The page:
speaking in a somewhat dictatorial voice
Captain Glomax, when speaking on the matter of the kennels, is said to talk in a “dictatorial voice.” It appears that the Classical understanding of “dictator” is at work: a man given sole governmental control. The hunting men do not typically mind it when Glomax speaks authoritatively about hunting matters because they have hired him as the master. However, now that they are off the field and are awaiting news of the Mortons, Mr. Runciman tries to shift the topic of discussion when Mr. Masters enters The Bush. [KS & RR 2012]
sinews of war
Reginald’s acquisition of Bragton is being discussed and many of the men are upset because Reginald is not a man who enjoys hunting. They are concerned about the idea of a British gentleman who does not hunt. The question “Where are the sinews of war to come from?” arises as they fear that Britain will lose some of its strength if all the gentlemen behave like Reginald. This phrase is reminiscent of Cicero’s nervos belli, which is often translated as “the sinews of war.” [KS 2012]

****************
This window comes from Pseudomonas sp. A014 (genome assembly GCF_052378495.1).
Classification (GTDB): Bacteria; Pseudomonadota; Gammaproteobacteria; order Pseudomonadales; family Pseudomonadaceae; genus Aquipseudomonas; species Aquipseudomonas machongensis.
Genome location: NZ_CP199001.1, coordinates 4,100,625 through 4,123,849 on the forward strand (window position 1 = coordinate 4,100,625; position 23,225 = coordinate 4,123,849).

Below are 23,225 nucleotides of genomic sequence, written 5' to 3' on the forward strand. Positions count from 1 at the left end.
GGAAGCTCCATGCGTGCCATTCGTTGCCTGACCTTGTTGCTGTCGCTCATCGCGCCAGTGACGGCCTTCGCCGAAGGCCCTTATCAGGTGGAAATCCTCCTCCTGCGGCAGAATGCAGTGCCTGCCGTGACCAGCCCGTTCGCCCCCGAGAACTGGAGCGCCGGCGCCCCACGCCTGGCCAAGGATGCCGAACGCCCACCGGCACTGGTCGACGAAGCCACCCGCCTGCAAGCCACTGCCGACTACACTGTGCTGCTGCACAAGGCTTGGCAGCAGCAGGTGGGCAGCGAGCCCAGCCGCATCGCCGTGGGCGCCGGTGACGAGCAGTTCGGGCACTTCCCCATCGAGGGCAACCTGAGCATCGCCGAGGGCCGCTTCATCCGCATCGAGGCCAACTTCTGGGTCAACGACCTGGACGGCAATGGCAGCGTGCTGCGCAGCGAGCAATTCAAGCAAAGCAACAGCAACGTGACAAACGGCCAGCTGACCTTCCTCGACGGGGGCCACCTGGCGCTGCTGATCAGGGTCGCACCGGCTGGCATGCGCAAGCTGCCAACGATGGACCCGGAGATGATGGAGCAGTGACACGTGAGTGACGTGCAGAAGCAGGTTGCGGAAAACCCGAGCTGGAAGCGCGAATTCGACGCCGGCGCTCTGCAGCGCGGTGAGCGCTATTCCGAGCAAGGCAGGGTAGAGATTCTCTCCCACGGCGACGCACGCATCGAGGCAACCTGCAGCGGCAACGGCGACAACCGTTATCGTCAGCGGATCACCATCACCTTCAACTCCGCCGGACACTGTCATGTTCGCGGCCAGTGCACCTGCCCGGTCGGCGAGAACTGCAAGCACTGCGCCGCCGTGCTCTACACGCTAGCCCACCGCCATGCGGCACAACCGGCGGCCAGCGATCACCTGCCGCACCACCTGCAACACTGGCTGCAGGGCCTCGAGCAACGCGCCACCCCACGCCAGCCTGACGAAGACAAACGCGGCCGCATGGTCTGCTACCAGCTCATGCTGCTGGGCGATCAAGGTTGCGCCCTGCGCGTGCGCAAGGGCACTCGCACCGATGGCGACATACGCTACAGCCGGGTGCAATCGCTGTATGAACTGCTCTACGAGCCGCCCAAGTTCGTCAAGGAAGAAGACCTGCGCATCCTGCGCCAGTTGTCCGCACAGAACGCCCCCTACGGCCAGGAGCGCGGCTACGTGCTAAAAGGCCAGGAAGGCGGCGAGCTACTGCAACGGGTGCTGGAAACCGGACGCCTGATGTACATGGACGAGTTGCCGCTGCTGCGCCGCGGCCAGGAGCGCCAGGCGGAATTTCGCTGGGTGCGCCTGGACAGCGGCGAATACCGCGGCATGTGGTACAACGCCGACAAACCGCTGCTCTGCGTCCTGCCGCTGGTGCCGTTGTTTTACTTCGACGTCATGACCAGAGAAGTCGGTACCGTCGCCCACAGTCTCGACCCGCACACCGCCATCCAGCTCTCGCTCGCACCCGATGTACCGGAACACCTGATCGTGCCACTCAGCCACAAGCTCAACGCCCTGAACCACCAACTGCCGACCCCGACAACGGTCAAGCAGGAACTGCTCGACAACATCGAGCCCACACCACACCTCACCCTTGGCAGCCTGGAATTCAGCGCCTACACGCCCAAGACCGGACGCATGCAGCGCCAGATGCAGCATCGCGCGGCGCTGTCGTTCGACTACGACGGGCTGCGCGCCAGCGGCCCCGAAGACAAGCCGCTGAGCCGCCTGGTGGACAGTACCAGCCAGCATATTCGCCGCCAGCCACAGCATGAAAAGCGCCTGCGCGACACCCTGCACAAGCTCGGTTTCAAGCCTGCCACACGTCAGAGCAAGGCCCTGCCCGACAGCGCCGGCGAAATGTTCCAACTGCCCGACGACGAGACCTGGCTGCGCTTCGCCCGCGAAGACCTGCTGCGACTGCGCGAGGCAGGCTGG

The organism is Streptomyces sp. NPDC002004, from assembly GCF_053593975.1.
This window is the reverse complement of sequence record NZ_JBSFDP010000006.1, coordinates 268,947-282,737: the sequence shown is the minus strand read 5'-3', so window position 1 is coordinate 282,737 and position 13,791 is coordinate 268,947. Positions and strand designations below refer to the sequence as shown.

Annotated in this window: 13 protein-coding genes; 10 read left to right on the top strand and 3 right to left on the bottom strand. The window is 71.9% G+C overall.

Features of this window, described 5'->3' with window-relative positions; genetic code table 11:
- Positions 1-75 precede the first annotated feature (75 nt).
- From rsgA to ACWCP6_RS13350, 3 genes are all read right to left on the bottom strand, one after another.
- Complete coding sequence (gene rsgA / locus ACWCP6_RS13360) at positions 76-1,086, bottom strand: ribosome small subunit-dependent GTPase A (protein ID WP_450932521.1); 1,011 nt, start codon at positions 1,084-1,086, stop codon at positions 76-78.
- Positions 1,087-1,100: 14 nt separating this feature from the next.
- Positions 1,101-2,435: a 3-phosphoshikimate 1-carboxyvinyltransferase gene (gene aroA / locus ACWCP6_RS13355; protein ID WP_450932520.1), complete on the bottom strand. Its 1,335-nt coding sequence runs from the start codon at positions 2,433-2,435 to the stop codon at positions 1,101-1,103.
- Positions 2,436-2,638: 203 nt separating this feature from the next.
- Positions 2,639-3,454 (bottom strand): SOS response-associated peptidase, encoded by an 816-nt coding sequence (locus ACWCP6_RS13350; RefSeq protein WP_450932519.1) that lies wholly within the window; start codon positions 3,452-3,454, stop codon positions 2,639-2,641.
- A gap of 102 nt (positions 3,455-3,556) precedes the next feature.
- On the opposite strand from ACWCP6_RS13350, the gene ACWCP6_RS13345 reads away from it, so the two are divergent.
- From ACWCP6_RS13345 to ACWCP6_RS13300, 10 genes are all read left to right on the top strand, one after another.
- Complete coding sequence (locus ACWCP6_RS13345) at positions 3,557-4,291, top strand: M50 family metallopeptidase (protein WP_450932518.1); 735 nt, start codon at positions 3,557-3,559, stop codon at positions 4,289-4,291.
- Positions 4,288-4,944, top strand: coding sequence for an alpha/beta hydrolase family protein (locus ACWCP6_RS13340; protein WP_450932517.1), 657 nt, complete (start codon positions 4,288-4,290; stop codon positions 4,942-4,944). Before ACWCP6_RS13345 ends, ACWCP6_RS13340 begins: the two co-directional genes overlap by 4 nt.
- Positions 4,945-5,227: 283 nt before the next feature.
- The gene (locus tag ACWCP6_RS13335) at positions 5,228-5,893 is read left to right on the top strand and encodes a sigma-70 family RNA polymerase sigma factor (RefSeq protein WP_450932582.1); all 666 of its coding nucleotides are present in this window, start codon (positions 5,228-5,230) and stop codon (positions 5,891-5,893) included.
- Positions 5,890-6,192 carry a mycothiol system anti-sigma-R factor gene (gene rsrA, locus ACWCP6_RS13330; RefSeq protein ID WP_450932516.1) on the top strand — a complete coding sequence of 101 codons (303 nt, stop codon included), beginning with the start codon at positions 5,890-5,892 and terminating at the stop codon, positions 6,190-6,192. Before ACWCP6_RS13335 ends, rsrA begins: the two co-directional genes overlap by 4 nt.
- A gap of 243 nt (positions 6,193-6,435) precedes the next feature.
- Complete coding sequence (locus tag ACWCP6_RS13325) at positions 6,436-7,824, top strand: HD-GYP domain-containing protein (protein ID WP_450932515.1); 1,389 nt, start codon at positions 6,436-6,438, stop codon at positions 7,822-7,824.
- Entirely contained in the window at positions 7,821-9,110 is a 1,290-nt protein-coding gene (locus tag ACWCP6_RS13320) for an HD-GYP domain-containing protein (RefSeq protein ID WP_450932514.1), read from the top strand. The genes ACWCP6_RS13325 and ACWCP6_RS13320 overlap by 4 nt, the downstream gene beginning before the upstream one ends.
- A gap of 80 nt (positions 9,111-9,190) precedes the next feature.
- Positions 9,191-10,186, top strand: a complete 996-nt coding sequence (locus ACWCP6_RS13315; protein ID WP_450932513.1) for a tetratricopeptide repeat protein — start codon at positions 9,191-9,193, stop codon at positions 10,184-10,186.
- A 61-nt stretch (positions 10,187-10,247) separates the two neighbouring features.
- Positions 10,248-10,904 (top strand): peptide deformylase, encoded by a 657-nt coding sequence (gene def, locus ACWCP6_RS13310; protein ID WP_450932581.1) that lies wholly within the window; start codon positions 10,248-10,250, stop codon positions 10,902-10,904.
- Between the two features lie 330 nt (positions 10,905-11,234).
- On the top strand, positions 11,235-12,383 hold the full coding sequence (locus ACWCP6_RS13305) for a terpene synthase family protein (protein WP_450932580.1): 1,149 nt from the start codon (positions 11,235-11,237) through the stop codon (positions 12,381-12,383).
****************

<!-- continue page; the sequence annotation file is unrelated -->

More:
Source: Cicero, Philippics 5.5.
When Reginald discovers that he will acquire the Bragton property, he realizes that he will have to move “his books, his pipes, and other household gods” out of Hoppet Hall and into Bragton. The mention of “household gods” recalls the Lares and Penates, domestic divinities honored by the Romans in their homes and often represented by statues. Although Reginald doesn’t literally have “household gods” to relocate, he will need to move the things that make him feel at home. [KS & RR 2012]